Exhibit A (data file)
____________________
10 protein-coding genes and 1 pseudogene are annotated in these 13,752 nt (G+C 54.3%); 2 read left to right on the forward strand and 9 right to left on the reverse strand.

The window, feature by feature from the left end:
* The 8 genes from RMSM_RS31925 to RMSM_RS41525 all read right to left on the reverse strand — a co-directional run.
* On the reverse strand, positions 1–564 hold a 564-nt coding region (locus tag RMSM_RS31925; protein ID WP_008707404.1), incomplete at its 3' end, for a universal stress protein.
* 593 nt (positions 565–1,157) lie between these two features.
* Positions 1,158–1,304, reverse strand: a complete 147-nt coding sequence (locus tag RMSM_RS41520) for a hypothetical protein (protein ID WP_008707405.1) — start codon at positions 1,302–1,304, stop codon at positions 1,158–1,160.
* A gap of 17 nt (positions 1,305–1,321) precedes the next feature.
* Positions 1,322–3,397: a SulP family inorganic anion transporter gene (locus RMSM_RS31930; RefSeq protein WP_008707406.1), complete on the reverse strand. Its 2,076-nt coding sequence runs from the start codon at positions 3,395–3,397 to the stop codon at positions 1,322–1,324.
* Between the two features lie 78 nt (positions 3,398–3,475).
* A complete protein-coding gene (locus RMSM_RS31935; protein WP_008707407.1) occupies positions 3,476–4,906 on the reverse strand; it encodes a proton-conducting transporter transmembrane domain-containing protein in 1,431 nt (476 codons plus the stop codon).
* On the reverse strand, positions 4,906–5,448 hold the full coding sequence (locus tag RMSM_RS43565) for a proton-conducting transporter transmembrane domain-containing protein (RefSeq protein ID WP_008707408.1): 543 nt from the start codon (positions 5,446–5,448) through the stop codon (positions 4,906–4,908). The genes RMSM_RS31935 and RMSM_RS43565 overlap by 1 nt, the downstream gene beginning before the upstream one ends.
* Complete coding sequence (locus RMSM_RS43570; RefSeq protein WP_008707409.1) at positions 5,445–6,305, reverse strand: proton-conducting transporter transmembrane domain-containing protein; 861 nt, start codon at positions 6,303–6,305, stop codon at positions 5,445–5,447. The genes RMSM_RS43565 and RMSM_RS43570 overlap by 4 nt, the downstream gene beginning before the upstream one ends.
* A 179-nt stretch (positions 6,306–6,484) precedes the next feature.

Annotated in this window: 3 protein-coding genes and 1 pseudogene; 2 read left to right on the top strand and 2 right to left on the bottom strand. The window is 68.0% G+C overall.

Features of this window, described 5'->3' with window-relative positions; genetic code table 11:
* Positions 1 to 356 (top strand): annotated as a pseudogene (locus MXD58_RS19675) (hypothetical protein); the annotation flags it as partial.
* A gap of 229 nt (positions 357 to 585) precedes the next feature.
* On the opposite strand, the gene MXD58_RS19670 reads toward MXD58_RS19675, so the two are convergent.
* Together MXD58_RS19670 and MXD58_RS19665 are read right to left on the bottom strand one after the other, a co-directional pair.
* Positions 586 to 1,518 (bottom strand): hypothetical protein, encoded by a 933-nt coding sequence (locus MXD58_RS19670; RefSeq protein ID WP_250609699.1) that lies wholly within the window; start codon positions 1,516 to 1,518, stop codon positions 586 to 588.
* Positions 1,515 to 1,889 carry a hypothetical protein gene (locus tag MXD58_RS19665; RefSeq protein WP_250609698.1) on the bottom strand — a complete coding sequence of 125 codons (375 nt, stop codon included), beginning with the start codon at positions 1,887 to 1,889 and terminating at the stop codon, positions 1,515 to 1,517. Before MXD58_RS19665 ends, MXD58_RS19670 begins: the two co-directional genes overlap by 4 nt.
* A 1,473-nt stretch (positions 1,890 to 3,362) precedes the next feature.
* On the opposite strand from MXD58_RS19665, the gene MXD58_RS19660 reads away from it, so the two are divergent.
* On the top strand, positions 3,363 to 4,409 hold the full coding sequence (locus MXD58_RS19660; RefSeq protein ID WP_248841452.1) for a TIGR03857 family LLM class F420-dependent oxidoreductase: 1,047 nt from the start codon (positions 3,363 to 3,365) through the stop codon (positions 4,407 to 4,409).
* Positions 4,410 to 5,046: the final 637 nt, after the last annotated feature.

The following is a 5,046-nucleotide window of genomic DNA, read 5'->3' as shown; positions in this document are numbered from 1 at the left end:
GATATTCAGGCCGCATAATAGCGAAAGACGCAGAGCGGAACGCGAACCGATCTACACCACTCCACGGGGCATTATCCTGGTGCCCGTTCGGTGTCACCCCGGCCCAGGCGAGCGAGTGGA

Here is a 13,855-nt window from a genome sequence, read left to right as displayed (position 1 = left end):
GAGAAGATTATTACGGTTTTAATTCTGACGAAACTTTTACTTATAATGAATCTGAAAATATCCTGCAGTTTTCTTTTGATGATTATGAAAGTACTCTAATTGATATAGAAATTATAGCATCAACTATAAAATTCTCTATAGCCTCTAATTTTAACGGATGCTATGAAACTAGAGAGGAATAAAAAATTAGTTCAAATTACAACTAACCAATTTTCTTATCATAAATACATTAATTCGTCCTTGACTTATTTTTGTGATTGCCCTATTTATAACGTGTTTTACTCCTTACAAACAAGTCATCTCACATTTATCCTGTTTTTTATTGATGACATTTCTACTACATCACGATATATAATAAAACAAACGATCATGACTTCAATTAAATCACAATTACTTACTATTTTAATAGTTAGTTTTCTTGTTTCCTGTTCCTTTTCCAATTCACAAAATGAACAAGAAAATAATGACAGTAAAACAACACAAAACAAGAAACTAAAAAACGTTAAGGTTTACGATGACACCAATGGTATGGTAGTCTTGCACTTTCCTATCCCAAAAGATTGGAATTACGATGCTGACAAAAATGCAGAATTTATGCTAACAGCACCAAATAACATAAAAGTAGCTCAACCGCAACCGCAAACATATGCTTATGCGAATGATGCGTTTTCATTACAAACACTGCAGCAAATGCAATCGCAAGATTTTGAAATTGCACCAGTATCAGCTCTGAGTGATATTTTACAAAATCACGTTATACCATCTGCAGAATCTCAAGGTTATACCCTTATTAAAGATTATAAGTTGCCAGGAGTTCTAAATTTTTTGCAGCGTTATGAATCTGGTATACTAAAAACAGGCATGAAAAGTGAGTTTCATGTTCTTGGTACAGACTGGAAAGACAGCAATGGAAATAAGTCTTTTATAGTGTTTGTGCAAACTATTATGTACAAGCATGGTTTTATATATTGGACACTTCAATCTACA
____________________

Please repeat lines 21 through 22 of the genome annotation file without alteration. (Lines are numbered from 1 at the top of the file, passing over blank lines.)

* Positions 1,515 to 1,889 carry a hypothetical protein gene (locus tag MXD58_RS19665; RefSeq protein WP_250609698.1) on the bottom strand — a complete coding sequence of 125 codons (375 nt, stop codon included), beginning with the start codon at positions 1,887 to 1,889 and terminating at the stop codon, positions 1,515 to 1,517. Before MXD58_RS19665 ends, MXD58_RS19670 begins: the two co-directional genes overlap by 4 nt.
* A 1,473-nt stretch (positions 1,890 to 3,362) precedes the next feature.